Anthropocene magazine, published by Future Earth, gathers the worlds’ best minds to explore how we might create a Human Age that we actually want to live in.
Authors published under this byline include:
Emma Bryce is a journalist based in London. As well as Anthropocene, her work has appeared in The Guardian, Wired Magazine UK, Audubon Magazine, The New York Times, Ensia, and Yale e360.
Prachi Patel is a Pittsburgh-based freelance journalist who writes about energy, materials science, nanotechnology, biotechnology, and computing. Writes for Scientific American, IEEE Spectrum, Chemical & Engineering News, and MRS Bulletin. Find her at www.lekh.org.
Sarah DeWeerdt is a Seattle-based freelance science journalist specializing in biology, medicine, and the environment. In addition to Anthropocene, her work has appeared in Nature, Newsweek, Nautilus, Spectrum, and many other publications. Find her on Twitter at @DeWeerdt_Sarah.
This article is by Prachi Patel and was originally published by Anthropocene magazine. The world drinks a whole lot of coffee. And in the process produces over six million tons of coffee grounds, according to the International Coffee Organization. And much of that ends up in... Read More
This article is by Emma Bryce and was originally published by Anthropocene magazine. What would you be willing to pay, to ensure your food came from a farm that doubled up to protect biodiversity and mitigate climate change? That’s the question a group of researchers recently... Read More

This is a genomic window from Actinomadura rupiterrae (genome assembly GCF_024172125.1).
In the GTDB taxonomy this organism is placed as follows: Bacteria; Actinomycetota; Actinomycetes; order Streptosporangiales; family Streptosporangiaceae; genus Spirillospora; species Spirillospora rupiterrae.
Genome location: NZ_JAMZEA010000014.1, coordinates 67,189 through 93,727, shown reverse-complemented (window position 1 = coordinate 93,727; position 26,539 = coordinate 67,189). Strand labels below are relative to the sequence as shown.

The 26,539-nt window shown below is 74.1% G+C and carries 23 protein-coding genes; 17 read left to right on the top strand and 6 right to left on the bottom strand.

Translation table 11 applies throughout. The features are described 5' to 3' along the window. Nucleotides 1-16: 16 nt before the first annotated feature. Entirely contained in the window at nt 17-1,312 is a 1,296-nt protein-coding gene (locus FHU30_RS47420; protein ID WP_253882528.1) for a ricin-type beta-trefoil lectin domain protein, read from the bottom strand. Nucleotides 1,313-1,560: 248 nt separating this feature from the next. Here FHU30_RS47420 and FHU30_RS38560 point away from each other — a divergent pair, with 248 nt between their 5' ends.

This article is by Prachi Patel and was originally published by Anthropocene magazine. Clean water is already a scant resource in many parts of the world, and this scarcity is slated to worsen with climate change. In a new study, researchers report a simple, sustainable technology... Read More
This article is by Sarah DeWeerdt and was originally published by Anthropocene magazine. The Olympic Games are supposed to be a shining example of sustainability: host cities sign contracts that promise a sustainable event and the International Olympic Committee talks up sustainability in its strategic plans.... Read More
This article is by Sarah DeWeerdt and was originally published by Anthropocene magazine. Stormwater is a big problem for cities—and a growing one. Lots of urban surface area is impermeable, so stormwater can’t sink into the ground but instead flows through the city. Meanwhile, climate change... Read More
This article is by Sarah DeWeerdt and was originally published by Anthropocene magazine. Carbon footprint labels cause people to choose meat products with 25% lower climate impact, according to a study of hypothetical purchasing decisions conducted in Sweden. The study lends support to an emerging strategy... Read More
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